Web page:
The Restaurant

The silence in the tent was heavy, unbroken even by the soft bubble of the tasteless stew Hermione was boiling on their stove and the twiddling of buttons as Ron tried vainly to get into Potterwatch. As the days flew by, the atmosphere became, more and more often, like this—silent and brooding. Anxiety and unhappiness hung heavily in the air, almost tangible enough to touch, but never tangible enough to be conveniently swept away.

"Forget it," Ron finally announced, looking extremely disheartened. It wasn't often that he showed discouragement—ever since his return, he had tried to keep his spirits up and take charge, what with Harry's obsession with the Hallows and Hermione's prickliness. "I can't get in. Bill was great at guessing the passwords, but I'm rubbish."

Hermione silently handed him his bowl of stew by way of answering. Harry looked down at his own bowl and began eating laboriously, chewing at the tough roots.

The oppressive, unpleasant silence had settled back in, like a hulking monster slinking back into the tent, when Ron spoke once more. Suddenly plunking his spoon down (and inadvertently splashing some of the stew on Harry), he said in the quietest voice imaginable, "I hate this." He paused, and when no one rebuked him for his words, he continued. "I hate this. Let's leave all this and… and… and go abroad, open a restaurant or something. Someplace warm," he added, shivering a little. "I'm sick and tired of this."

Harry understood. The tension between them all was painful, and the days that passed were stretched as taut as a bowstring. Ordinarily, he would have chided Ron for his words, but he was feeling the same way, and they all knew that whatever Ron said, whatever any of them said, they were all going to stick to this cursed mission and finish it. Some dreaming couldn't hurt…

"If we're going to open a restaurant, it should be somewhere in the country," Hermione surprised them both by saying. Though the bags underneath were dark, her eyes seemed to have regained a faint spark, and her voice had a slight touch of weary humor in it. "A little town, maybe, where everyone knows each other."

"We'll hire cooks," said Ron quickly, looking deeply stunned that she was playing along, but lightening his tone. "You're doing an amazing job here, Hermione, but you can't cook for the life of you."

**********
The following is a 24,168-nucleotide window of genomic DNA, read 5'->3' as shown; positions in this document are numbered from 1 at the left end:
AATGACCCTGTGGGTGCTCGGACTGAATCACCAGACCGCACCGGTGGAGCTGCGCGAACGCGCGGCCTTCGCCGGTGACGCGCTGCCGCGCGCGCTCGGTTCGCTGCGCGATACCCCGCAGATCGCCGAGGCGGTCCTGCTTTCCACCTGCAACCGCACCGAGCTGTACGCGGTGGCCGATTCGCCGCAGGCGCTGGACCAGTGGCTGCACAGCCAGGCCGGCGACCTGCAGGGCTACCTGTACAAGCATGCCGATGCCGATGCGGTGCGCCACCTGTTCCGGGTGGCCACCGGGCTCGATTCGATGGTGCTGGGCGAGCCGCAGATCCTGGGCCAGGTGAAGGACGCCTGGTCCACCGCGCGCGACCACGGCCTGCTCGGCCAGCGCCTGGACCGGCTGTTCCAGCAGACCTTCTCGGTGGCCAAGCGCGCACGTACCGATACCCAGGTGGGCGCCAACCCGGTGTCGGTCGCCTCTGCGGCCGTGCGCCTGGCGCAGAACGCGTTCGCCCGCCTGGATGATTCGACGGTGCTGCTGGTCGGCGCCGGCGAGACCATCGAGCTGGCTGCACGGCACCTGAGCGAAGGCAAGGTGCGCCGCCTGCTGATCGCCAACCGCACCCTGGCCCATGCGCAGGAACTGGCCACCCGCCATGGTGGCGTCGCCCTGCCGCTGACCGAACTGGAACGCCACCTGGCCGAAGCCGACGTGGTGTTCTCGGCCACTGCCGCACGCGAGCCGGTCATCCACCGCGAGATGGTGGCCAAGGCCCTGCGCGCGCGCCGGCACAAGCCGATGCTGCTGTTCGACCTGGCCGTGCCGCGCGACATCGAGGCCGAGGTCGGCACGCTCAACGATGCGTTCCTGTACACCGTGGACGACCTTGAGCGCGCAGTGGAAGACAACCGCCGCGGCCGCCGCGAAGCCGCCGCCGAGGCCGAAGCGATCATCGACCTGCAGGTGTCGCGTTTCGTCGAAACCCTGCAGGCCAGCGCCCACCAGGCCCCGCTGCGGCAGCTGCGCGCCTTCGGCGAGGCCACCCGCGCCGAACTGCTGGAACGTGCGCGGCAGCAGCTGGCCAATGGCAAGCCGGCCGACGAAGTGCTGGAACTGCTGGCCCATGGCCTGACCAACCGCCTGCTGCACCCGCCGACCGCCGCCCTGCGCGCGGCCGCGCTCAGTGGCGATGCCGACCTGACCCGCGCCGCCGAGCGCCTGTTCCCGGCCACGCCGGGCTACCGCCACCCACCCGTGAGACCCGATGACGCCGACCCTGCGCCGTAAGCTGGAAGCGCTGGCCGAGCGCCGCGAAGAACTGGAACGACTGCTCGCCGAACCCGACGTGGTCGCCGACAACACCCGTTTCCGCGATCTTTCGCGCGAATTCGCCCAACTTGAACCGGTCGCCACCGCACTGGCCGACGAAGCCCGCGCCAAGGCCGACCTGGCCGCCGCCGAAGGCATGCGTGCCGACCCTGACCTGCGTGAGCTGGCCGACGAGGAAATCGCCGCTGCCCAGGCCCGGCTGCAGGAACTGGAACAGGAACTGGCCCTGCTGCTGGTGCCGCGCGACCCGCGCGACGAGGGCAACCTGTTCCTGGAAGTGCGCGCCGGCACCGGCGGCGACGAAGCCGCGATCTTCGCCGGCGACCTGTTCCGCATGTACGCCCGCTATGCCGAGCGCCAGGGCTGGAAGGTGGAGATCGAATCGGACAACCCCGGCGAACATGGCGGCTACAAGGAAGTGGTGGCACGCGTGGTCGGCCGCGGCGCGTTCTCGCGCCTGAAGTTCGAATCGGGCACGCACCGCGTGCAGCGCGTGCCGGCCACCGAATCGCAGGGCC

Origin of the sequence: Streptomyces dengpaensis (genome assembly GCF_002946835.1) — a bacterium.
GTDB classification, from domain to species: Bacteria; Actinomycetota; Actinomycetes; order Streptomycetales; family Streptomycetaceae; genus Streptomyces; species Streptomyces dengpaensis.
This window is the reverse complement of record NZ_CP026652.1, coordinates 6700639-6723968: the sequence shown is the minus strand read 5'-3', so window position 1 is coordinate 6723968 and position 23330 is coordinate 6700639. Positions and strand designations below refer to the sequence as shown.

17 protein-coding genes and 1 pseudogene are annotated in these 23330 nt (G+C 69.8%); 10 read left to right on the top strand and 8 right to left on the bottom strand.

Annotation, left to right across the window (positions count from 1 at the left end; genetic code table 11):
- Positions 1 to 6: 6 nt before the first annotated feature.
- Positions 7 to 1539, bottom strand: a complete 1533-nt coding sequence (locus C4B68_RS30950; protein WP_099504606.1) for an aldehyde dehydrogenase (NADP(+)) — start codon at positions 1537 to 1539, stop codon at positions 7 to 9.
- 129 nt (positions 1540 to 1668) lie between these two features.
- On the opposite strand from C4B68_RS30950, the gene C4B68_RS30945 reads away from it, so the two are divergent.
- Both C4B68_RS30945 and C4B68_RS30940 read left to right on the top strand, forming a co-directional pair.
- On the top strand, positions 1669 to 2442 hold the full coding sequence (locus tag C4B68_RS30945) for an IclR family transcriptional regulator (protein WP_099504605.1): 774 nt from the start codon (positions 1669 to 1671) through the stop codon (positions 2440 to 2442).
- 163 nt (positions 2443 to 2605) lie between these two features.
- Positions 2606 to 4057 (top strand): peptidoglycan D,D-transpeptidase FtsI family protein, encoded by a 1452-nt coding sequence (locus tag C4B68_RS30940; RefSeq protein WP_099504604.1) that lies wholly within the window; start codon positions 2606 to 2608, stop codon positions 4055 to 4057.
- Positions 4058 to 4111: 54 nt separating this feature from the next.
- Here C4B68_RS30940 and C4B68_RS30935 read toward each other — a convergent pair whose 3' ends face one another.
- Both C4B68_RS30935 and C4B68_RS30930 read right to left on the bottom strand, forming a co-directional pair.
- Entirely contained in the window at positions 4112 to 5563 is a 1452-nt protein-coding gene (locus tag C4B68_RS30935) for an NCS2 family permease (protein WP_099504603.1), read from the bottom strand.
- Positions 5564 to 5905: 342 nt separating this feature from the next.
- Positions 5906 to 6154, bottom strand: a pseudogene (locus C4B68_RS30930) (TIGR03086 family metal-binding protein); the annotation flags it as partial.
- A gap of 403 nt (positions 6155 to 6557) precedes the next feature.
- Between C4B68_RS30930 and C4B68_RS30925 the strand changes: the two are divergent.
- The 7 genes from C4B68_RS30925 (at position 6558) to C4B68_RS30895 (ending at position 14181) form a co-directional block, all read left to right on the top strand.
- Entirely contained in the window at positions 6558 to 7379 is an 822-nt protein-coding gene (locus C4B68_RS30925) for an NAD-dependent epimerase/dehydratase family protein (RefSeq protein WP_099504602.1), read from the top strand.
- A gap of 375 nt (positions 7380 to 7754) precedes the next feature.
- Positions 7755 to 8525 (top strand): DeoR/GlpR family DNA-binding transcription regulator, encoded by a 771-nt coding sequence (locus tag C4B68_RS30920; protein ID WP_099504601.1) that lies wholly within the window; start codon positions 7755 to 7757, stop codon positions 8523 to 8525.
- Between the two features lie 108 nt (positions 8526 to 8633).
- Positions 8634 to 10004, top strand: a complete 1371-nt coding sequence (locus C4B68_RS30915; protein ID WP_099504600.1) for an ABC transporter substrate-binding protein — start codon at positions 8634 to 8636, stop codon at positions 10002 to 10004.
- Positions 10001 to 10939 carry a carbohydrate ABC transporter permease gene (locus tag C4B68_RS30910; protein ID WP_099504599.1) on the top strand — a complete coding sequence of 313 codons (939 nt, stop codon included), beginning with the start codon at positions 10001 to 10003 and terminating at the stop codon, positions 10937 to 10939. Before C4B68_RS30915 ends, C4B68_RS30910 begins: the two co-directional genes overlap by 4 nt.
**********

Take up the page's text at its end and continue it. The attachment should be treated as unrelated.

And most uncharacteristically, Hermione laughed. "I know," she said quietly, shaking her head in amusement.

"We'll do Italian," continued Ron, warming up to his theme, sounding less bitter and more animated, "and serve all kinds of pasta and pizza and breads—"

"And we'll have a little bower outside, with ivy and roses climbing along the walls—" said Hermione.

"We'll have those menus," Harry finally put in, reluctantly drawn in by their growing enthusiasm, "the ones where you just say what you want and your food appears in front of you—"

"And I could seat the guests," said Hermione, leaping up and giving a mock curtsey.

"We'll hire musicians every Tuesday and clear a space for a dance floor!" cried Ron, standing up as well. He seized Hermione's hand and gave her a little twirl, as if he could already hear the violins.

"Waiters in suits—" said Hermione breathlessly, as Ron continued to waltz with her to imagined music.

"Carved mahogany tables," Harry contributed.

"A classy restaurant, but a place people can enjoy themselves in," grinned Ron, still keeping a grip on Hermione's waist.

"A place where people are free to eat to their hearts' content—"

"A place where people behave because they want to, not because they feel they should in such a fancy restaurant—" added Hermione, the idealist.

"But a place where people feel at home, feel that they're free to do whatever they want," insisted Ron.

"Yes, of course—"

"A place full of people who care about each other," said Harry, suddenly weary. "A place without fear…"

But he didn't think they heard him anymore. They were too caught up in their own vision, a vision of flying far away and leaving dread and care behind, to go to a place where they could simply be happy and forget…

But if Voldemort was defeated, thought Harry, maybe the world they were living in right now could be that place. Their restaurant, their vision was what they were fighting for, and over the next few days, when the Snatchers caught them, when they were locked in the Malfoys' cellar, when they spent sea-breezed days at Shell Cottage—he only had to remember Ron and Hermione dancing in the fading light, only had to keep in mind his vision of a cozy Italian restaurant dressed in ivy and roses, and his resolve returned.

(It seemed almost an insult to think of the little restaurant as a goal, when so many people were suffering and dying, when so many wrongs could be righted. But it was a dream, and dreams are always worth fighting for.)

A/N: I've been MIA for the past few weeks, and I sincerely apologize for that. So much has been going on; I haven't been able to read or review that many stories, much less actually write new ones. I was listening to Rent songs recently, however, and in listening to the song Santa Fe, in which Tom Collins sings about leaving their hard lives for the pleasant prospect of opening a new restaurant in "sunny Santa Fe", I was inspired. I wrote a bit too hastily and published a bit too hastily, though, and took this story down the first time I posted it, resolving to edit it first-- sorry for the confusion caused for those who received alerts.

I suppose this is a tribute, too, to the magnificent, recently-ended musical that is Rent.

Enjoy, and I'd love it if you could leave a review! :)